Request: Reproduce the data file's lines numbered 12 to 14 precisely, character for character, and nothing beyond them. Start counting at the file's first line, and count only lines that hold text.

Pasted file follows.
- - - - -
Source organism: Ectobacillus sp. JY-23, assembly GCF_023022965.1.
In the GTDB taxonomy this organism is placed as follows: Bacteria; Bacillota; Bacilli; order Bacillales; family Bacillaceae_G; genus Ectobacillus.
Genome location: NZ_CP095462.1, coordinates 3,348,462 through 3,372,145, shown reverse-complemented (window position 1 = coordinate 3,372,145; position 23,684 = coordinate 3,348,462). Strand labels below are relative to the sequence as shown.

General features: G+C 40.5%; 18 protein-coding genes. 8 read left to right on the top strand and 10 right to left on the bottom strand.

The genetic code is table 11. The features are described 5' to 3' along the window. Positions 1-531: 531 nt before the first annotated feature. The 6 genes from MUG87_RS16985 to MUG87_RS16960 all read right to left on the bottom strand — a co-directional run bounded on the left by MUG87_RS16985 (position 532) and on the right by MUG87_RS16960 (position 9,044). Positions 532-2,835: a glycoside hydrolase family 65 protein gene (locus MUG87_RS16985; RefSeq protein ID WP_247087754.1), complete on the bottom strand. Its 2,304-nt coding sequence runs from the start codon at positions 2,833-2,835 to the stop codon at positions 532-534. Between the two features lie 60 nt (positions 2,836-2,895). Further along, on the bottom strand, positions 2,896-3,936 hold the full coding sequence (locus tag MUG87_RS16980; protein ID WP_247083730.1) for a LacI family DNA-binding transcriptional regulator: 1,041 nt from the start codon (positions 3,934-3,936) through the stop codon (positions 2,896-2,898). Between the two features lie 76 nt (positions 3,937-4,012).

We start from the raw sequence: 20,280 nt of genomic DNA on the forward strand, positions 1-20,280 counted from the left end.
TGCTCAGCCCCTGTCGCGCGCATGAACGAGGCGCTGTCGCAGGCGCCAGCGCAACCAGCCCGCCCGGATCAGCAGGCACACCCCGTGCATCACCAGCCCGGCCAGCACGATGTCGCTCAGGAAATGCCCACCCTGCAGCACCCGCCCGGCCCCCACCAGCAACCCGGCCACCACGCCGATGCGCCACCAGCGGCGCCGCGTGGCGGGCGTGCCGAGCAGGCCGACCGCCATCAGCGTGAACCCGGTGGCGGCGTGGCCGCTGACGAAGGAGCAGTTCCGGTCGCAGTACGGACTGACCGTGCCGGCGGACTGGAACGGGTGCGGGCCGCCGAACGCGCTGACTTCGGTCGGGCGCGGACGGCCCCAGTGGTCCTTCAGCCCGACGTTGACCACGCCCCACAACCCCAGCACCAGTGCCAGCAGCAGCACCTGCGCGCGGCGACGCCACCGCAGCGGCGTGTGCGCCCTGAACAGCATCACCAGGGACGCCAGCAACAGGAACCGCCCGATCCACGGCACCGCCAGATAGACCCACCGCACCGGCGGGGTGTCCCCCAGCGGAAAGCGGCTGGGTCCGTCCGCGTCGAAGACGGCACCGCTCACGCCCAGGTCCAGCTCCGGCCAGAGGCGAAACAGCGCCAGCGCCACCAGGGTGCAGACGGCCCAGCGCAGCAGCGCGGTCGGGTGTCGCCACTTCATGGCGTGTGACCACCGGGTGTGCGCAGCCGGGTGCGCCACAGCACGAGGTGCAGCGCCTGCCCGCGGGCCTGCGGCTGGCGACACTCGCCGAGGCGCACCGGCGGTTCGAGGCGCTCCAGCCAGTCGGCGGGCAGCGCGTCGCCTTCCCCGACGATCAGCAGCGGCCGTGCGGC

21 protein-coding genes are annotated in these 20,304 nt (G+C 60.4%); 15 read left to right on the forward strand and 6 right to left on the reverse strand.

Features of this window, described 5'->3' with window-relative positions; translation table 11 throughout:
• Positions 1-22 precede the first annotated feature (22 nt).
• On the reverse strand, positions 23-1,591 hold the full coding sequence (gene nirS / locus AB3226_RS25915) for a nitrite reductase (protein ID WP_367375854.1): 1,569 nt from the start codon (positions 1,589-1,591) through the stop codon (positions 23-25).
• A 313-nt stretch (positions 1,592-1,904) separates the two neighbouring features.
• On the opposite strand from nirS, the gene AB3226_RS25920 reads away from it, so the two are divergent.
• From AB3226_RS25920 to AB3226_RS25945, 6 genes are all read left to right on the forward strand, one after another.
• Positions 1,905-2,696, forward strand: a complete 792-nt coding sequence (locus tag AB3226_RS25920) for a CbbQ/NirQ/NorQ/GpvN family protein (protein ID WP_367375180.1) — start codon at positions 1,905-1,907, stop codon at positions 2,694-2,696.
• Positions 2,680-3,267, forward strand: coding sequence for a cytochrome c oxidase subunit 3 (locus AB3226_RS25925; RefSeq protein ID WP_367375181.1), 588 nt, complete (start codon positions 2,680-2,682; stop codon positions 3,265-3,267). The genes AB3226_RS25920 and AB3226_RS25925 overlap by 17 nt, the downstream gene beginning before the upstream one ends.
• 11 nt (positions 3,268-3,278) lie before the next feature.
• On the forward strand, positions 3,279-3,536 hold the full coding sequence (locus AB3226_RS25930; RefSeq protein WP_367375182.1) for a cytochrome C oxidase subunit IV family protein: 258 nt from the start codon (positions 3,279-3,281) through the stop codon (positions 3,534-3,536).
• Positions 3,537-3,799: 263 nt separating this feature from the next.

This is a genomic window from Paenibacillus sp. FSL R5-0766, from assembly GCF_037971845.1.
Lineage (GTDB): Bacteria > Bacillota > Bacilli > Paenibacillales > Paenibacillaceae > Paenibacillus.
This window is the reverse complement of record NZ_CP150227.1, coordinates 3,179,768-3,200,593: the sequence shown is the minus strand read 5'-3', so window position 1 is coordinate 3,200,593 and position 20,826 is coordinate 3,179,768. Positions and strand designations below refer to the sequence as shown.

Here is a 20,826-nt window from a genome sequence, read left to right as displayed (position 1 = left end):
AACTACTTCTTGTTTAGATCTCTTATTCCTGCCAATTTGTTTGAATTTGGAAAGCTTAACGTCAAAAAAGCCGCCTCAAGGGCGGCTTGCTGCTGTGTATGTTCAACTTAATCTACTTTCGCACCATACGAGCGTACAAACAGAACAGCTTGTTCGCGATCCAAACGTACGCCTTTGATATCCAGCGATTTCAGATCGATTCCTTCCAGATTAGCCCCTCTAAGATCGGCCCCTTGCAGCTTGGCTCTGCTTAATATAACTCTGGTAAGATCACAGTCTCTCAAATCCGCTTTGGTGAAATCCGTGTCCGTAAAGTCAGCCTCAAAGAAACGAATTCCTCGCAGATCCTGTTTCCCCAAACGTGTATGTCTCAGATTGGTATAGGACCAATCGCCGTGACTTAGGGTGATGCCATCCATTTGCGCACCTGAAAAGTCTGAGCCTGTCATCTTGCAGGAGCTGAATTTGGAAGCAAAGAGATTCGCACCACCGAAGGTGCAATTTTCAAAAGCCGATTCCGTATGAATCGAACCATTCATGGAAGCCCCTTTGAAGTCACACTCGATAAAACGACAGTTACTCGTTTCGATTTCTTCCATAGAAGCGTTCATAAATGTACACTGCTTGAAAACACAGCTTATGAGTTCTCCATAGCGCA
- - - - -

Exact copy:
• A 313-nt stretch (positions 1,592-1,904) separates the two neighbouring features.
• On the opposite strand from nirS, the gene AB3226_RS25920 reads away from it, so the two are divergent.
• From AB3226_RS25920 to AB3226_RS25945, 6 genes are all read left to right on the forward strand, one after another.